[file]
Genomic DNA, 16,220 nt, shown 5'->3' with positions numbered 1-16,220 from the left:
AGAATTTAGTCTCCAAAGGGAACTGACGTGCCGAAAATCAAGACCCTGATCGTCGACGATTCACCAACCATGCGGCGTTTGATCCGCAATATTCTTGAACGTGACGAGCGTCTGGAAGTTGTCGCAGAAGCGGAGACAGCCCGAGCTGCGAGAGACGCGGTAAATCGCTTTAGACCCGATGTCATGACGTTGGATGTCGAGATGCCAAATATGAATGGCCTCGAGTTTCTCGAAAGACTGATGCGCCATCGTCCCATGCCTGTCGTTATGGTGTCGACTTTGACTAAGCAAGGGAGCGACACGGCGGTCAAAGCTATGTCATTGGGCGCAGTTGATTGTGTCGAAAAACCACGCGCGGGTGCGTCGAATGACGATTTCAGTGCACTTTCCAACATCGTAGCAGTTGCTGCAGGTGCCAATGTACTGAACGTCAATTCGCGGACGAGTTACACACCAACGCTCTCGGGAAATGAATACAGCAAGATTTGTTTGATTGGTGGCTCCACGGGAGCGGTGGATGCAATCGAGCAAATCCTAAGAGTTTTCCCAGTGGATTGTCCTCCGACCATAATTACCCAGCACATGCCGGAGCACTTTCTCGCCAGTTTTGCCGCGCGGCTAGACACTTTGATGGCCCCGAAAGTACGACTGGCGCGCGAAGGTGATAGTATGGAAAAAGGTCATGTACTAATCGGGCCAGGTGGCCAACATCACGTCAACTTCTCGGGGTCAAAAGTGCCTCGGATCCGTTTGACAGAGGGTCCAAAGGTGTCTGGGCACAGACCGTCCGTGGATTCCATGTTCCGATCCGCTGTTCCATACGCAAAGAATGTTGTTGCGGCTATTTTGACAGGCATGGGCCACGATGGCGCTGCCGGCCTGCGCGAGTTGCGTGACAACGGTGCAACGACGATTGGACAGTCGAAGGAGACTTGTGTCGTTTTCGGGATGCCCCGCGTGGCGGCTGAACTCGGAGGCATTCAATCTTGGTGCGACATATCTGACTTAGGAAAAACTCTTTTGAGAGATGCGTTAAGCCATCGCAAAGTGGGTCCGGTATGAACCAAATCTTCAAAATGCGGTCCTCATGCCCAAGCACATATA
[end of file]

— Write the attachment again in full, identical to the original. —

Genomic DNA, 16,220 nt, shown 5'->3' with positions numbered 1-16,220 from the left:
AGAATTTAGTCTCCAAAGGGAACTGACGTGCCGAAAATCAAGACCCTGATCGTCGACGATTCACCAACCATGCGGCGTTTGATCCGCAATATTCTTGAACGTGACGAGCGTCTGGAAGTTGTCGCAGAAGCGGAGACAGCCCGAGCTGCGAGAGACGCGGTAAATCGCTTTAGACCCGATGTCATGACGTTGGATGTCGAGATGCCAAATATGAATGGCCTCGAGTTTCTCGAAAGACTGATGCGCCATCGTCCCATGCCTGTCGTTATGGTGTCGACTTTGACTAAGCAAGGGAGCGACACGGCGGTCAAAGCTATGTCATTGGGCGCAGTTGATTGTGTCGAAAAACCACGCGCGGGTGCGTCGAATGACGATTTCAGTGCACTTTCCAACATCGTAGCAGTTGCTGCAGGTGCCAATGTACTGAACGTCAATTCGCGGACGAGTTACACACCAACGCTCTCGGGAAATGAATACAGCAAGATTTGTTTGATTGGTGGCTCCACGGGAGCGGTGGATGCAATCGAGCAAATCCTAAGAGTTTTCCCAGTGGATTGTCCTCCGACCATAATTACCCAGCACATGCCGGAGCACTTTCTCGCCAGTTTTGCCGCGCGGCTAGACACTTTGATGGCCCCGAAAGTACGACTGGCGCGCGAAGGTGATAGTATGGAAAAAGGTCATGTACTAATCGGGCCAGGTGGCCAACATCACGTCAACTTCTCGGGGTCAAAAGTGCCTCGGATCCGTTTGACAGAGGGTCCAAAGGTGTCTGGGCACAGACCGTCCGTGGATTCCATGTTCCGATCCGCTGTTCCATACGCAAAGAATGTTGTTGCGGCTATTTTGACAGGCATGGGCCACGATGGCGCTGCCGGCCTGCGCGAGTTGCGTGACAACGGTGCAACGACGATTGGACAGTCGAAGGAGACTTGTGTCGTTTTCGGGATGCCCCGCGTGGCGGCTGAACTCGGAGGCATTCAATCTTGGTGCGACATATCTGACTTAGGAAAAACTCTTTTGAGAGATGCGTTAAGCCATCGCAAAGTGGGTCCGGTATGAACCAAATCTTCAAAATGCGGTCCTCATGCCCAAGCACATATA